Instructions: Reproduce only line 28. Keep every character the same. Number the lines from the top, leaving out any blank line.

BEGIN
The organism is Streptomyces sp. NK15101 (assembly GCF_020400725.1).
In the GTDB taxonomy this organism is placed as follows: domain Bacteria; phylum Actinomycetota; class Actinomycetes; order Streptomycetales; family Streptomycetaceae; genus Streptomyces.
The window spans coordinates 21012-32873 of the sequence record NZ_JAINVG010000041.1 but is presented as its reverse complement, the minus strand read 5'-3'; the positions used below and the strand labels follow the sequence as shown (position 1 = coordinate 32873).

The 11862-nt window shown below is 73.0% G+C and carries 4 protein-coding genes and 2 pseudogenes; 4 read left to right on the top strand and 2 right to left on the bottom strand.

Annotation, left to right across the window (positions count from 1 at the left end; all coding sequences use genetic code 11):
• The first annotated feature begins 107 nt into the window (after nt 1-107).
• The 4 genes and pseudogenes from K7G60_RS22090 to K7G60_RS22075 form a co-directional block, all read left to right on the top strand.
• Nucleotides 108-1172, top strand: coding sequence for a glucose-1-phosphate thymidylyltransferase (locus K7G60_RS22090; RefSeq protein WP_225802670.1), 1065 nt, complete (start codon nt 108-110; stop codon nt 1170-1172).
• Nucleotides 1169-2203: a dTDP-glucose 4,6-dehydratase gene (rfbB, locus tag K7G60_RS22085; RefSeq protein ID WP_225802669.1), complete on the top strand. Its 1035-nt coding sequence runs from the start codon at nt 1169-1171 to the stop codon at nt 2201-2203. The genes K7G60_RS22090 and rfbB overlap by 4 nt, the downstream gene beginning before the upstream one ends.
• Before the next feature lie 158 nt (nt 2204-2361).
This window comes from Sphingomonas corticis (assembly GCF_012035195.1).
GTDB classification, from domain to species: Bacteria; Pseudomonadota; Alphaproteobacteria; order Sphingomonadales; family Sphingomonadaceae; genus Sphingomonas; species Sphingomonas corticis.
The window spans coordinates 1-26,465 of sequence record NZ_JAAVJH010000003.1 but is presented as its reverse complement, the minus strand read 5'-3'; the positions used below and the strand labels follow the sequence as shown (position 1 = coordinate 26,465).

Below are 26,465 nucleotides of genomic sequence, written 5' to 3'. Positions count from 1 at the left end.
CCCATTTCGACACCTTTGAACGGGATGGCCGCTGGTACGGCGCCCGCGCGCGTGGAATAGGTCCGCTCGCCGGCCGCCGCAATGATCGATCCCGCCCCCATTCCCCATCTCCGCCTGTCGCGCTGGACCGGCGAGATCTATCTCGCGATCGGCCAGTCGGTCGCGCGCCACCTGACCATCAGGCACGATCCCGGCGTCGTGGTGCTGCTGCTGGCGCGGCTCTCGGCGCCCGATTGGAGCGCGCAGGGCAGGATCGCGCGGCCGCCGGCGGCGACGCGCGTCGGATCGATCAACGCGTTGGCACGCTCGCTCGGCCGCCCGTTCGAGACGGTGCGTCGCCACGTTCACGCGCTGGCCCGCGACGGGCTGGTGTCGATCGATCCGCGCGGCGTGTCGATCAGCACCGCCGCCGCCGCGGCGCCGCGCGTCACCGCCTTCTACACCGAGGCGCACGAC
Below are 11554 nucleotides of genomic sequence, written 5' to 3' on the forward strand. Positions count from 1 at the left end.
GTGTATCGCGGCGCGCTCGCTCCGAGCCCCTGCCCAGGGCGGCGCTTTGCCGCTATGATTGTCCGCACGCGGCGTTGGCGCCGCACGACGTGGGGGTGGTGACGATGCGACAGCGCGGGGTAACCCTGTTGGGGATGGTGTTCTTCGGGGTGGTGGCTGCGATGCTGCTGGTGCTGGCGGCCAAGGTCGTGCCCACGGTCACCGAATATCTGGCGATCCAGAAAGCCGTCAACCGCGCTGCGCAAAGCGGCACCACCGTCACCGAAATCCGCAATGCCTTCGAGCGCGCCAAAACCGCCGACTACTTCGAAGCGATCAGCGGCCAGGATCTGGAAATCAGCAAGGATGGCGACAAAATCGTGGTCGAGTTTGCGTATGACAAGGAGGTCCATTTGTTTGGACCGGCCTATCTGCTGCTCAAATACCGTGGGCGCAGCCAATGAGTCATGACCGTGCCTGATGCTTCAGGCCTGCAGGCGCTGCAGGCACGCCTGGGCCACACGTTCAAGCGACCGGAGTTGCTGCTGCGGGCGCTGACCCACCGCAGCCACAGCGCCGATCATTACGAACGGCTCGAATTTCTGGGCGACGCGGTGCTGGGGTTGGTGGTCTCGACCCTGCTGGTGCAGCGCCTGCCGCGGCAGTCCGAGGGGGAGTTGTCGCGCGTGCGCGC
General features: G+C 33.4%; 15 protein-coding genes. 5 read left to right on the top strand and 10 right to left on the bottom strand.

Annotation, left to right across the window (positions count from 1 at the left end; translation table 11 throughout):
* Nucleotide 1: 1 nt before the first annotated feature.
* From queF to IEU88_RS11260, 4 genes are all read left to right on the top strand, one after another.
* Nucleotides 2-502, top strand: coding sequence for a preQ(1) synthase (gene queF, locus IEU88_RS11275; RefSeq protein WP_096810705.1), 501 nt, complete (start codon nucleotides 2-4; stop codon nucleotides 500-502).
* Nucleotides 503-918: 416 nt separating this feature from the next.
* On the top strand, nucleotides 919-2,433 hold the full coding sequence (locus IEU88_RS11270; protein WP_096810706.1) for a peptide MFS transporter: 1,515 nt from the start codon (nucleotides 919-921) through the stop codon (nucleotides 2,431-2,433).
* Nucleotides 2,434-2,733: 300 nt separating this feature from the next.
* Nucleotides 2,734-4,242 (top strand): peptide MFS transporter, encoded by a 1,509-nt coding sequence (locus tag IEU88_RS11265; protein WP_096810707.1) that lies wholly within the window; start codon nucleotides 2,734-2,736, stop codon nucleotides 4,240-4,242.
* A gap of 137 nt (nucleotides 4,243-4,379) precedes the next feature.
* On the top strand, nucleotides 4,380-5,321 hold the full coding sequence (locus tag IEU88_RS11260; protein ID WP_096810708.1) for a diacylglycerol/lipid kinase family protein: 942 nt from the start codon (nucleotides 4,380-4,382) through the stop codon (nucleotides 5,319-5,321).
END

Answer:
* On the top strand, nucleotides 4,380-5,321 hold the full coding sequence (locus tag IEU88_RS11260; protein ID WP_096810708.1) for a diacylglycerol/lipid kinase family protein: 942 nt from the start codon (nucleotides 4,380-4,382) through the stop codon (nucleotides 5,319-5,321).